I Love You, Your Perfect, Now Change

I Love You, Your Perfect, Now Change

I Love You, Your Perfect, Now Change
Book and lyrics by Joe DiPieto
Music by Jimmy Roberts
Directed by Michael Edwards
Musical Direction by Christopher Leavy
Winter Park Playhouse, Winter Park FL

Winter Park can’t get enough of this show; the playhouse folks are doing this for the seventh time in eleven years. Tonight’s ensemble includes Roy Alan and Heather Alexander assisted by Patrick Brandt and Heather Lea Charles. This premise is simple: couples sing their way through the stages of romance from first date to a post funeral pickup in the old folk’s receiving line. From the Benedictine chant that opens the show “Cantata for A first Date” to “Wedding Vows” we wiggle thought the prenuptial struggles of finding someone, then spending the second act figuring out who the heck that person snoring next to you is and why are they there? None of these tunes are bad, but some skits stand out: In “The Lasagna Incident” Ms. Alexander and Patrick are tennis buddies. She won’t let him win and wonders why he won’t make a pass even though she’s wearing one of those short short tennis outfits. He speaks of “respect”, she asks the “G” question, and then agrees to make him lasagna if he brings the wine and the condoms. Oops, is she really saying that? I guess so… Another awkward moment arises in “And Now the Parents.” Roy and Ms. Charles visit his parents, the folks are hoping for an engagement announcement but are disappointed as the couple is having an amiable break up, and now a fragile and well wrapped gift is going to waste. By the send act the kids are here, and with it a loss of time and energy for the horizontal rhumba. “Marriage Tango” takes that to extreme, the only way Roy and Ms. Charles can function daily is to constantly cross check each other. Lastly I’ll mention “Funeral Are for Dating.” Mr. Brandt is now an old geezer who’s become a connoisseur of funeral homes and services; he fills his spare time hitting on widows like Ms. Charles who hasn’t got that much going on any more herself. It’s touching and funny like an old Carol Burnett sketch. Backing all these orange slices of life is the solid musical efforts of Mr. Chris Leavy on piano and Ned Wilkinson, this time he limits himself to only playing the violin. It’s a fun and relaxing show, even your ex would enjoy seeing it again. Why not call her up and rattle her cage?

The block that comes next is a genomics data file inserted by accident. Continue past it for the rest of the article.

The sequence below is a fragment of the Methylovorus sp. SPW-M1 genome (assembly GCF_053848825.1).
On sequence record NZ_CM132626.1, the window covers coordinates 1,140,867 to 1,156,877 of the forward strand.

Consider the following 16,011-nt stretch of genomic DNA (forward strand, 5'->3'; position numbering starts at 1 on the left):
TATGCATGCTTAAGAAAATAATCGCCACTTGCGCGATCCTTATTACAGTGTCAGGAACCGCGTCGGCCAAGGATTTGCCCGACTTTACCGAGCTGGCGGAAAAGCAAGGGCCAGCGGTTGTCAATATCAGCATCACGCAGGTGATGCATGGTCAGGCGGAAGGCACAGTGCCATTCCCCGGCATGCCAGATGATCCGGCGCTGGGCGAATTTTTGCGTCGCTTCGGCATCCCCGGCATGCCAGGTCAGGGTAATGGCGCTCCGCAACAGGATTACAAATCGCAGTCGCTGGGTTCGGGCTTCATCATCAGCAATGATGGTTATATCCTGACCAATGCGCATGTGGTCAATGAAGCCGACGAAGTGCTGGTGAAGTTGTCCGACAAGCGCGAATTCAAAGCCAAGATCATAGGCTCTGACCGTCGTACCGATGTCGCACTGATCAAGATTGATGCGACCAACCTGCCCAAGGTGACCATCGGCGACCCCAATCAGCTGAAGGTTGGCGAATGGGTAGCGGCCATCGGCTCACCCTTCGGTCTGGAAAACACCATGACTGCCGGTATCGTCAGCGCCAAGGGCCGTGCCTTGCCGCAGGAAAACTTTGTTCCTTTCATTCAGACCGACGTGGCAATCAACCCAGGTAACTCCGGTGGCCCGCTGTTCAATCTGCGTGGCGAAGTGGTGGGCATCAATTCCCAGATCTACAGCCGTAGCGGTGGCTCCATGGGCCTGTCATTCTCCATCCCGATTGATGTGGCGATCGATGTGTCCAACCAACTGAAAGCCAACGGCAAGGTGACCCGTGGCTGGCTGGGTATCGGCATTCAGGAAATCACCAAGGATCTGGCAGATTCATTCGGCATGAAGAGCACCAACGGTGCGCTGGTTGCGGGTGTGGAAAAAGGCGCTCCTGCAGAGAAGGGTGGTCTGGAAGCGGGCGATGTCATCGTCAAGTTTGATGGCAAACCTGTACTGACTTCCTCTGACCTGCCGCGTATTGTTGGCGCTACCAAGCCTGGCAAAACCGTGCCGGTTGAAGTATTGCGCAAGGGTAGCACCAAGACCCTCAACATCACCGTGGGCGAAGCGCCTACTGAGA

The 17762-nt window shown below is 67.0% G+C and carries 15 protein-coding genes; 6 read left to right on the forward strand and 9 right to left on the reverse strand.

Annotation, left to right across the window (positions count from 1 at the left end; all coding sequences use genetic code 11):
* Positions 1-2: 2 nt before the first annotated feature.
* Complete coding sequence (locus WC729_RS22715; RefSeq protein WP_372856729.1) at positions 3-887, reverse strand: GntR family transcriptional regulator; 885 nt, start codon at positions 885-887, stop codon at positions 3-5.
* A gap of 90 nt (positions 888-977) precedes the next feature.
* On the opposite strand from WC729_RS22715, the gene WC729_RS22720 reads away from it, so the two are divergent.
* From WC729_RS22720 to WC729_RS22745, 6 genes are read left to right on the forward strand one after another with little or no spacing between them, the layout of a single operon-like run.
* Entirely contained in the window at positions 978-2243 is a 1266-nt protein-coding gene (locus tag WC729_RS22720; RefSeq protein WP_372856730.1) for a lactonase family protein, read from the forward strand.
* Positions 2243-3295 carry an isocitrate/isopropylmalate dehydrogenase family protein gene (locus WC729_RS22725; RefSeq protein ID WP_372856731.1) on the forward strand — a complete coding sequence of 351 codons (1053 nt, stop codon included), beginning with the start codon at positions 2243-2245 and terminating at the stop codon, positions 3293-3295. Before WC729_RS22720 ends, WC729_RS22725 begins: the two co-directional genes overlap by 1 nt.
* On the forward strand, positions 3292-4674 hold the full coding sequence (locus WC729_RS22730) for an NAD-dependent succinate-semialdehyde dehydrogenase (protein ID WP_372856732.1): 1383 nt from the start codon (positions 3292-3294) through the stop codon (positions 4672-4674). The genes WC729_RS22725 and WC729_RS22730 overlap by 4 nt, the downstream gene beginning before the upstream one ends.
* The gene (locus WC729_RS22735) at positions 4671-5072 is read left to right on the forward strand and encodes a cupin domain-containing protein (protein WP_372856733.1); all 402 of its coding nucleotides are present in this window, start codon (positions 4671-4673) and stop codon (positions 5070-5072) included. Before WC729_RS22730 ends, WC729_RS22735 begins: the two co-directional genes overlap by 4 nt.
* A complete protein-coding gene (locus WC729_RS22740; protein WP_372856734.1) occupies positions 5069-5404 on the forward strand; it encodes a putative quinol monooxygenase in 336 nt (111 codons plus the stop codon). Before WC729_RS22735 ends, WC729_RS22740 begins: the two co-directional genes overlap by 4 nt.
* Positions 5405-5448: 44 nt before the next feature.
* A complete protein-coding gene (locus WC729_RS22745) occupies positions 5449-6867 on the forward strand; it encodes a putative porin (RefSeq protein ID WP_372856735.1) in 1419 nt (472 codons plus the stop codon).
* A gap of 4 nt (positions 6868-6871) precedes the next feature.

For more information on Winter Park Playhouse, please visit http://www.winterparkplayhouse.org

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